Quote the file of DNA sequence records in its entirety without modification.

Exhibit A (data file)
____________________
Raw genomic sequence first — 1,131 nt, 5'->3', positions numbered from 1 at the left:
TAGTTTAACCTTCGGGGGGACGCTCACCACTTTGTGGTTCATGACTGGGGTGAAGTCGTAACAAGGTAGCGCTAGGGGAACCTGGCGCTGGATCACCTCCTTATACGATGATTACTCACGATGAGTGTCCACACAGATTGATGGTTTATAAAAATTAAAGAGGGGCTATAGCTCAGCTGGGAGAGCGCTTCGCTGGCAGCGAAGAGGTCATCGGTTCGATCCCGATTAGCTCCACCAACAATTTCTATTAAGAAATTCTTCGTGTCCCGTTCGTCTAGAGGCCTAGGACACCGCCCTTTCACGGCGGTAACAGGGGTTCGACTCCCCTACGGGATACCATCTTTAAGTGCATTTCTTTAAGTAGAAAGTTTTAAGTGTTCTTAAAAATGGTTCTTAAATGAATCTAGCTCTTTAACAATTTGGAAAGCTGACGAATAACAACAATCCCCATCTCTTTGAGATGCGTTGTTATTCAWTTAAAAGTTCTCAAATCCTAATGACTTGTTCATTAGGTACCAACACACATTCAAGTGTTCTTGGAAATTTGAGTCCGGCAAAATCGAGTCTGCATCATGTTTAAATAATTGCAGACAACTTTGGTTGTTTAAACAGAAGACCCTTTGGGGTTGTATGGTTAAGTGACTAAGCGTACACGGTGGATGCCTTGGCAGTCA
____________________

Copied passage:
Raw genomic sequence first — 1,131 nt, 5'->3', positions numbered from 1 at the left:
TAGTTTAACCTTCGGGGGGACGCTCACCACTTTGTGGTTCATGACTGGGGTGAAGTCGTAACAAGGTAGCGCTAGGGGAACCTGGCGCTGGATCACCTCCTTATACGATGATTACTCACGATGAGTGTCCACACAGATTGATGGTTTATAAAAATTAAAGAGGGGCTATAGCTCAGCTGGGAGAGCGCTTCGCTGGCAGCGAAGAGGTCATCGGTTCGATCCCGATTAGCTCCACCAACAATTTCTATTAAGAAATTCTTCGTGTCCCGTTCGTCTAGAGGCCTAGGACACCGCCCTTTCACGGCGGTAACAGGGGTTCGACTCCCCTACGGGATACCATCTTTAAGTGCATTTCTTTAAGTAGAAAGTTTTAAGTGTTCTTAAAAATGGTTCTTAAATGAATCTAGCTCTTTAACAATTTGGAAAGCTGACGAATAACAACAATCCCCATCTCTTTGAGATGCGTTGTTATTCAWTTAAAAGTTCTCAAATCCTAATGACTTGTTCATTAGGTACCAACACACATTCAAGTGTTCTTGGAAATTTGAGTCCGGCAAAATCGAGTCTGCATCATGTTTAAATAATTGCAGACAACTTTGGTTGTTTAAACAGAAGACCCTTTGGGGTTGTATGGTTAAGTGACTAAGCGTACACGGTGGATGCCTTGGCAGTCA